CHICAGO — Anthony Davis can score from almost anywhere. The New Orleans Pelicans need him to score from everywhere.
So while Davis is an increasingly reliable jump shooter even out to 3-point range, the Pelicans need him producing more points in the paint. After a difficult shooting night against the Bulls on Saturday in which 14 of Davis’ 24 attempts came from outside the paint, coach Alvin Gentry called for more diversity in his star’s offensive attack.
It’s not that Gentry minds Davis shooting jumpers — “They’re good shots for him,” Gentry said — but he doesn’t want the Pelicans to be overly reliant on Davis making them.
“You live and die sometimes with what guys are good at, and he’s good at that, and those are the shots that we want him shooting in the game,” Gentry said. “But we’ve got to also be able to attack the basket a little bit more than we did.”
That has been an issue of late for Davis, who in his past two games has attempted 31 jump shots compared to four layups, two dunks and two hook shots.
In that span, he’s 5-for-21 on shots from 15 feet and out and 3-for-14 on shots from 15 to 19 feet. Shots from 15 to 19 feet represent 23.8 percent of Davis’ field-goal attempts this season — and 35.9 percent of his shots in the past two games.
Some of that is dictated by the defense. In the Pelicans’ win against Washington on Friday, the Wizards guarded Davis with a smaller defender — usually Jared Dudley — and used a big man to double-team him. Chicago frequently packed the paint Saturday, leaving little room for Davis to run to the rim on pick-and-rolls.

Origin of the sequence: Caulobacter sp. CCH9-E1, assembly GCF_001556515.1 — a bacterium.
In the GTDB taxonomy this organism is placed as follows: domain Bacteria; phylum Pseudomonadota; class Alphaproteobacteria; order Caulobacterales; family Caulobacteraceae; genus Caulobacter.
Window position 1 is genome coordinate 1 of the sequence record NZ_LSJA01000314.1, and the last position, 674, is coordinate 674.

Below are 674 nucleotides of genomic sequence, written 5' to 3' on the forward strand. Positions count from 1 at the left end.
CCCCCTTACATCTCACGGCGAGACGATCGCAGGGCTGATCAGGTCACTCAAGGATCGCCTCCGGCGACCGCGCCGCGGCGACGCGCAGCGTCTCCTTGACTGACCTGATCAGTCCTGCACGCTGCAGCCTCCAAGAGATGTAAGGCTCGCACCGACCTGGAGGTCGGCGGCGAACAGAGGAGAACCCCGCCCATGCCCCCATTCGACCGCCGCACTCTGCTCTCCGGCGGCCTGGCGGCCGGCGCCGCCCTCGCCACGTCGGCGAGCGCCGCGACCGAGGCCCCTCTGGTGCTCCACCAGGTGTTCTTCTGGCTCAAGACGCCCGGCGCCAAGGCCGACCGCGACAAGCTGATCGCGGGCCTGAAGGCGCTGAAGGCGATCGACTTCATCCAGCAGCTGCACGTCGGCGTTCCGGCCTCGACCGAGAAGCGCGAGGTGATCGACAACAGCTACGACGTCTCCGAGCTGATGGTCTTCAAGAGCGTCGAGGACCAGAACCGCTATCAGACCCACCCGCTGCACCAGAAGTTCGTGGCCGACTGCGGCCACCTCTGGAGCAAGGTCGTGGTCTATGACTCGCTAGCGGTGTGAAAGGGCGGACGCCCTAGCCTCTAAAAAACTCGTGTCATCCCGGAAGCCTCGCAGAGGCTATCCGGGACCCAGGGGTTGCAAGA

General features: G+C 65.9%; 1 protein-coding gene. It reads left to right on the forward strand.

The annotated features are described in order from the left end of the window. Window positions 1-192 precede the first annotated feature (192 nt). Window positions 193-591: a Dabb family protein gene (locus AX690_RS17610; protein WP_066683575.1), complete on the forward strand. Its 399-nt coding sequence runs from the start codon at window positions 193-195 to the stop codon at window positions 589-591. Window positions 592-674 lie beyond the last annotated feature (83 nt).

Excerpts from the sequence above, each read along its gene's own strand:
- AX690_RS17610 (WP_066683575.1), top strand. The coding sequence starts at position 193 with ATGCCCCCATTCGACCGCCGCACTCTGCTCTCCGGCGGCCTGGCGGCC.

It has hurt, too, that forward Ryan Anderson missed the past two games with a stomach illness. His presence stretches the defense to the perimeter and gives Davis more room to operate.
Davis took some of the responsibility, saying “it’s on me” to read the defense and roll to the basket when the opportunity presents itself.
“Sometimes when (guards) come off of a screen, he has to dive some; sometimes he has to pop (for a jumper),” guard Eric Gordon said. “With him just out there casting away jump shots, it’s not the best way for him. He’s just got to learn to mix it up.”
Gordon said Davis “will be fine” and that the rest of the players have to help “get him into the flow” offensively.
Davis has diversified his offensive game. Last season, about 1 percent of his field-goal attempts were from 3-point range. That number is up to 10.8 percent this season.
But whether because of his choices or the way defenses play him — likely a combination of both — Davis’ attempts around the rim have decreased. Last season, 40.8 percent of his attempts came from between 5 and 9 feet. This season, that number is down to 33.5 percent.
And though Davis is a dramatically better shooter behind the 3-point line, he has struggled with a typically reliable mid-range jumper. Last season, he shot 46.3 percent on shots between 10 and 14 feet. He’s shooting 26.5 percent on those shots this season.
“We’ve got to try to get him to the basket a little bit more and post up more,” Gentry said. “But he’s capable of making those shots.”
And they’re easy to get. Defenses have keyed on taking away dives to the basket for Davis, who was among the league’s best scoring options as the roll man in pick-and-rolls last season. That creates plenty of opportunities to launch jumpers.
“It’s just tough because the pocket’s always there for the jump shot,” Davis said. “But I definitely can get some more stuff going to the basket. I think when I went to the basket (against the Bulls), I either got fouled or got a bucket or made a good pass.”